The Mezzanine: Stuck in the Middle

Award-winning architect Mark Hines celebrates the ingenuity of the mezzanine, a privileged space with humble origins

Mezzanine, Sao Paulo 2005 Photographer Nelson Kon
Grupo SP – CASA MORRO DO QUEROSENE 2005 São Paulo. Photographer Nelson Kon

I love a good mezzanine. The very word sounds so sophisticated, so architectural. If you’re talking mezzanines, you’re probably talking to an architect.

Early mezzanines could be found in a medieval musician’s gallery overlooking the hall in a large house, or perhaps in a chapel. Here, an elevated gallery allowed the house owner to be part of the service without having to join the masses below.

The word comes from the Italian mezzano, which means middle. A mezzanine can be just an extra mini-storey squeezed in between floors for practical reasons. In Renaissance Italy this was often used for storage or to house servants. Rather more excitingly, it can be an invitation to create a room within a room.

A mezzanine can be a privileged space, allowing a special moment to pause and admire the view. In landscape terms the mezzanine is the equivalent of standing on the edge of a cliff and looking out across the ocean.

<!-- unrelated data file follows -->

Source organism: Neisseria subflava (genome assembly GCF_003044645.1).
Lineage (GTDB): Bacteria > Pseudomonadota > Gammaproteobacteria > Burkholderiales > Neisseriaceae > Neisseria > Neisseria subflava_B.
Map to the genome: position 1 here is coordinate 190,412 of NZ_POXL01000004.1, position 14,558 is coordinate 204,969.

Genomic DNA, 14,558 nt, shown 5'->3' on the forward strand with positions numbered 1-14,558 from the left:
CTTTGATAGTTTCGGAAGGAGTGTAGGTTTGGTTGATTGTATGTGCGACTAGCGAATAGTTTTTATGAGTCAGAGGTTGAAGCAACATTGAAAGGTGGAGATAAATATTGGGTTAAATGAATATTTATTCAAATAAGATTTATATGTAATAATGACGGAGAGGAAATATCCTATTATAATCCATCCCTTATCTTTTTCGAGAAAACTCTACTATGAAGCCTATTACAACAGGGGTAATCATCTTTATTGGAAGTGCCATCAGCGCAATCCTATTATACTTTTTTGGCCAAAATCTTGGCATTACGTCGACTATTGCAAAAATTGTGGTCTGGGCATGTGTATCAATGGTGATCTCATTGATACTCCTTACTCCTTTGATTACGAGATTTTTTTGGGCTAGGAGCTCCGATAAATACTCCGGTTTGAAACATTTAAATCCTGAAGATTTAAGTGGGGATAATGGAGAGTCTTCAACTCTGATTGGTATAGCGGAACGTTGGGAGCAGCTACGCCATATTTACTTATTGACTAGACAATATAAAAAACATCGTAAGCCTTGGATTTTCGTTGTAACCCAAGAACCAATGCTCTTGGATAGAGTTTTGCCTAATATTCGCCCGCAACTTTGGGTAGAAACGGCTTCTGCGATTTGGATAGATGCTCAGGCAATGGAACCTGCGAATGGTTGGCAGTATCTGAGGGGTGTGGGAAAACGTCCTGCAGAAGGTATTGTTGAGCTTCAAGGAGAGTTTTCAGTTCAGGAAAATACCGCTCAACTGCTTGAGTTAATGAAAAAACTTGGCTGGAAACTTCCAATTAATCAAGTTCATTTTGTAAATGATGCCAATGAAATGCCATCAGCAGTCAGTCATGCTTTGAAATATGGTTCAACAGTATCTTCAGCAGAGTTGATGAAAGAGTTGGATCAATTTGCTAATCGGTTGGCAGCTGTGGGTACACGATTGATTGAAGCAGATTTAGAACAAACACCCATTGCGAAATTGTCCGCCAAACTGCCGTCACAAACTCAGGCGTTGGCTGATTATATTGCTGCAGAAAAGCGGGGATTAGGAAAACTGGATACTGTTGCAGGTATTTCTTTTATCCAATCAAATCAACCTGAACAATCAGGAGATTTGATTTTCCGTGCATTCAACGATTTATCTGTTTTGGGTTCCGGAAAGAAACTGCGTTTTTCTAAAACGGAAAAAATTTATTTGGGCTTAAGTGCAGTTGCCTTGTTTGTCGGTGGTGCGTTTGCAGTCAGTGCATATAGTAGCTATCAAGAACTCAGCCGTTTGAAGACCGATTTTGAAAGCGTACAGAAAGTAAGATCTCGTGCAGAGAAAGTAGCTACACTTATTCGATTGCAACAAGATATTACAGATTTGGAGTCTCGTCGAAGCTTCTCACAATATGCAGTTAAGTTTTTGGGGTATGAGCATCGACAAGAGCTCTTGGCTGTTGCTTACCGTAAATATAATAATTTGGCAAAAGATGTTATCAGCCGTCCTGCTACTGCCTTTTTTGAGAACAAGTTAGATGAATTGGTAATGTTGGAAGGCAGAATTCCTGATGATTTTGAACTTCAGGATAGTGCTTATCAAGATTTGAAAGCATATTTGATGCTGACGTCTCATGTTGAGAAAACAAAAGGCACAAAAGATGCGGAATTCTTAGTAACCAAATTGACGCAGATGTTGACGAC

One of the most extraordinary mezzanines I’ve seen makes us question the nature of space itself. The architect Sir John Soane needed a drawing office in his own house in London’s Lincolns Inn Fields, but lacked space. Squeezing in a mezzanine, he had holes cut through its walls so he could spy on his assistants. Light drops around the room’s perimeter into the surrounding gallery.

Soane’s intervention is almost like a large piece of furniture. It is a highly complex space defining a smaller area within a larger volume, while at the same time suggesting new spaces around, above and below.

The room makes us wonder where its outer boundaries might lie or where space itself might start and stop.

Mark is an award-winning British based architect